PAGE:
Skip to content
Composable actions, powered by Hump.Timer.
Branch: master
Clone or download
Fetching latest commit…
Cannot retrieve the latest commit at this time.
Permalink
Type Name Latest commit message Commit time
Failed to load latest commit information.
.gitignore
.travis.yml
LICENSE
README.md
actions.lua
actions_spec.lua
test.sh

README.md

hump.timer.actions Build Status

Composable actions, powered by hump.timer. Inspired by LibGDX actions. Represents a monoid. This approach also lends itself to manipulation by higher order functions (similar to parser combinators).

Example

local Actions = require "actions"
local Timer = require "hump.timer"

local objectA = {val = 0}, objectB = {val = 0}
local action = Actions.Sequence(
	Actions.Print("Started action..."),
	Actions.Wait(3),
	Actions.Print("3 seconds passed..."),
	Actions.Parallel(
		Actions.Tween(3.0, objectA, {val=10}, 'linear'),
		Actions.Tween(2.0, objectB, {val=10}, 'linear')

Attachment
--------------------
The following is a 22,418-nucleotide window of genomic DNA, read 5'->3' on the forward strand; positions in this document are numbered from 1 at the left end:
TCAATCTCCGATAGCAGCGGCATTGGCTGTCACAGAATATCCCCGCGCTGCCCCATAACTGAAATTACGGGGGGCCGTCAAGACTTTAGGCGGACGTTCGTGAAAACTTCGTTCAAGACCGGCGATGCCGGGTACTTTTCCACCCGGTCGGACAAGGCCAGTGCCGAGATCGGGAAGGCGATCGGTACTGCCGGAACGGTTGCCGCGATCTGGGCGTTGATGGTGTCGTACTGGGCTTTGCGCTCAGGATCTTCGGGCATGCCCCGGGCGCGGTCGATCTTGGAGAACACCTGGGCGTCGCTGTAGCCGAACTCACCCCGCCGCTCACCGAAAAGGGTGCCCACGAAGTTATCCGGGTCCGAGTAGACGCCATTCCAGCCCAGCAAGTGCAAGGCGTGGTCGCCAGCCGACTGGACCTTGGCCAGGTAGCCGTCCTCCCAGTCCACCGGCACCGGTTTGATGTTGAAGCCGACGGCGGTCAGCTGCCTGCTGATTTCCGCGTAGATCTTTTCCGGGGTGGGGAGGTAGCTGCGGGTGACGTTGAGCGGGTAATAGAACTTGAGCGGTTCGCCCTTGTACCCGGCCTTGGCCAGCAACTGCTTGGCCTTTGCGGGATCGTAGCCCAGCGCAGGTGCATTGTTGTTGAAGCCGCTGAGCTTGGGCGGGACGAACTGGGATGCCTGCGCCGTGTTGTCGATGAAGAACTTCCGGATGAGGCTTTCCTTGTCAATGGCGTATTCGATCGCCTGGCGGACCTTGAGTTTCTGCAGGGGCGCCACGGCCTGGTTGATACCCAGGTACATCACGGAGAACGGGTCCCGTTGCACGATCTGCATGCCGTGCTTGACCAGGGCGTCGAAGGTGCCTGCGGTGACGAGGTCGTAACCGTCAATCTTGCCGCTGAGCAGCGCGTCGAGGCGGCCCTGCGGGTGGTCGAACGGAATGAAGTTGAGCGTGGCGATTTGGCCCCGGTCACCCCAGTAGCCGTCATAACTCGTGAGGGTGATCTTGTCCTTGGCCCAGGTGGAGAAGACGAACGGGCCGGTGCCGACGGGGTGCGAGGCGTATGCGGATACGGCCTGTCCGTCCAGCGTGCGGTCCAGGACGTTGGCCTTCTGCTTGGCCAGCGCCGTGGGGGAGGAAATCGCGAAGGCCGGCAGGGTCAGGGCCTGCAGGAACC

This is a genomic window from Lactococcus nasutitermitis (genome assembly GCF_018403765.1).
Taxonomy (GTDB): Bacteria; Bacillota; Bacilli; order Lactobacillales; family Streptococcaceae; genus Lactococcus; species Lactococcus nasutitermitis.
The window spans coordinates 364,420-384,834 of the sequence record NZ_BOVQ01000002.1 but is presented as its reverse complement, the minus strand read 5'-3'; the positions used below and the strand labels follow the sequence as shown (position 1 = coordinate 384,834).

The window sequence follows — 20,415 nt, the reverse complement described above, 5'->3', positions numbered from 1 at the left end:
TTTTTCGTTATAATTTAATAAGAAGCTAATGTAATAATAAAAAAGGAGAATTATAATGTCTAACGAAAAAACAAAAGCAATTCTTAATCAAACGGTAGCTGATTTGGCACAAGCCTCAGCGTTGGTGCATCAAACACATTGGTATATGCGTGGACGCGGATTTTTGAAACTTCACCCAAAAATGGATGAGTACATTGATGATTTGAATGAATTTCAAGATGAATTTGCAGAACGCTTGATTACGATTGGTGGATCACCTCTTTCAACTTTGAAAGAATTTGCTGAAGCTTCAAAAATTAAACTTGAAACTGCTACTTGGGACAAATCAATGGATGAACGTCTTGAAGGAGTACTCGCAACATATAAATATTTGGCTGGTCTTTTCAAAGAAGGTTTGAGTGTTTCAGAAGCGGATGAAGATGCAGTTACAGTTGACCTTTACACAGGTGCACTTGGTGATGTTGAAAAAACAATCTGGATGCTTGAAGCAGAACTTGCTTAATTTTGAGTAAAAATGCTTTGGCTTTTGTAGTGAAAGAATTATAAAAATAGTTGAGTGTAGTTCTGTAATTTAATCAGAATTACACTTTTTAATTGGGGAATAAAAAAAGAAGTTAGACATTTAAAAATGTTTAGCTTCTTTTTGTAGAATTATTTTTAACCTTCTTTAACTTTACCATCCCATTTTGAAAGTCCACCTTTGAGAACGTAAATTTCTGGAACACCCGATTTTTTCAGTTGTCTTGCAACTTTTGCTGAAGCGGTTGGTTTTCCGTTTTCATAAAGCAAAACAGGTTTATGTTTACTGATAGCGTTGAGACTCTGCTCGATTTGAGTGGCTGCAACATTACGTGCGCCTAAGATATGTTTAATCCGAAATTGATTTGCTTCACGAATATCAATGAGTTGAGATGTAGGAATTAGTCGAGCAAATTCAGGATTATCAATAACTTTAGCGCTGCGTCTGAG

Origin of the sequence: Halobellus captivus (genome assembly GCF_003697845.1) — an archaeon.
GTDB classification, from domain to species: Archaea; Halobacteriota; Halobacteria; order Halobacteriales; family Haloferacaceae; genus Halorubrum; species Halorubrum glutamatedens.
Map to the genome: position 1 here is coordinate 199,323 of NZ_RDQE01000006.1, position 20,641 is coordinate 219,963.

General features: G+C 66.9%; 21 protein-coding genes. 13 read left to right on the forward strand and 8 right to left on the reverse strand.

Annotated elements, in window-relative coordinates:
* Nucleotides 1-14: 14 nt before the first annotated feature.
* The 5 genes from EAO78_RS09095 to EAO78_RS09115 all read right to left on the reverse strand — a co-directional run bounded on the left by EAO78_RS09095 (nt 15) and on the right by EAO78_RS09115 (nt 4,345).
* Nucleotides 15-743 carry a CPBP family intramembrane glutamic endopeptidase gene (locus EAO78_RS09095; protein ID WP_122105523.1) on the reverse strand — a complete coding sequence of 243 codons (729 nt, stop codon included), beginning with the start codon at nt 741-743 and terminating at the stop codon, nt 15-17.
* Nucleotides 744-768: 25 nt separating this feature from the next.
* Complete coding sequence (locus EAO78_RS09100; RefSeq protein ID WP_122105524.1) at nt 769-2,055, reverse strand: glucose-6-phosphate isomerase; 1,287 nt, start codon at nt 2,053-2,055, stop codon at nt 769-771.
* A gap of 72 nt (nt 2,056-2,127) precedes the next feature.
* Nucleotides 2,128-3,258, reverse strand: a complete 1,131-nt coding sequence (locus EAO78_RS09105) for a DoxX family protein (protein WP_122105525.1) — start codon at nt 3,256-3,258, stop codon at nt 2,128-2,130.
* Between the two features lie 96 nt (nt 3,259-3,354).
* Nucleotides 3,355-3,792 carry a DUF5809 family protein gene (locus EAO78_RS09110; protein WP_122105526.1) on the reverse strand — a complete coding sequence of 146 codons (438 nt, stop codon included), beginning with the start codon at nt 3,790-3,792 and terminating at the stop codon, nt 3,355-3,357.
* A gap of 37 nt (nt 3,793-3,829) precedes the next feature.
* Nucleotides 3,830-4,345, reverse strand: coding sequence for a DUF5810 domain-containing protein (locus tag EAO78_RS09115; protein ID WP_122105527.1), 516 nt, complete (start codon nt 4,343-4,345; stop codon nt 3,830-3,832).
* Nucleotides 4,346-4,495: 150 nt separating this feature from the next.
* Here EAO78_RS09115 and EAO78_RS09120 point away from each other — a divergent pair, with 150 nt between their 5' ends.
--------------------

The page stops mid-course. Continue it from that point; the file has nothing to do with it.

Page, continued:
)
)

--[[ Play the action by calling it as a function.
The first argument is the Hump.Timer object used to run
events, and the second argument is a continuation to
be run on the completion of the action. ]]--
action(Timer, function()
	print("Continuation...")
end)

Documentation

Action Primitives

These functions return actions that, when played, will do something.

Actions.Empty()

An empty 'identity' action which does nothing.

Actions.Wait(duration)

An action which waits for the provided amount of seconds.

Actions.Do(func)

An action which invokes the provided function, then continues.

Actions.Print(func)

An action which prints to the console.

Actions.Tween(duration, subject, target, method, ...)

Tweens an object. See Timer.tween for more details.

Combinators

Combinators take in actions, compose them, and return new actions that can be further composed.

Actions.Sequence(...)

Takes in a variable number of actions, and returns a new action which plays them all in sequence.

Actions.Parallel(...)

Takes in a variable number of actions, and returns a new action which plays them all in parallel. The continuation is invoked when

Creating a Custom Action Primitive

Part of what makes this approach effective is that you can create your own Action primitives. Here are some examples.

function Actions.PlaySource(source)
  return function(timer, cont)
    love.audio.play(source)
    cont()
  end
end

function Actions.DestroyEntity(entity)
  return function(timer, cont)
    entity:destroy()
    cont()
  end
end
You can’t perform that action at this time.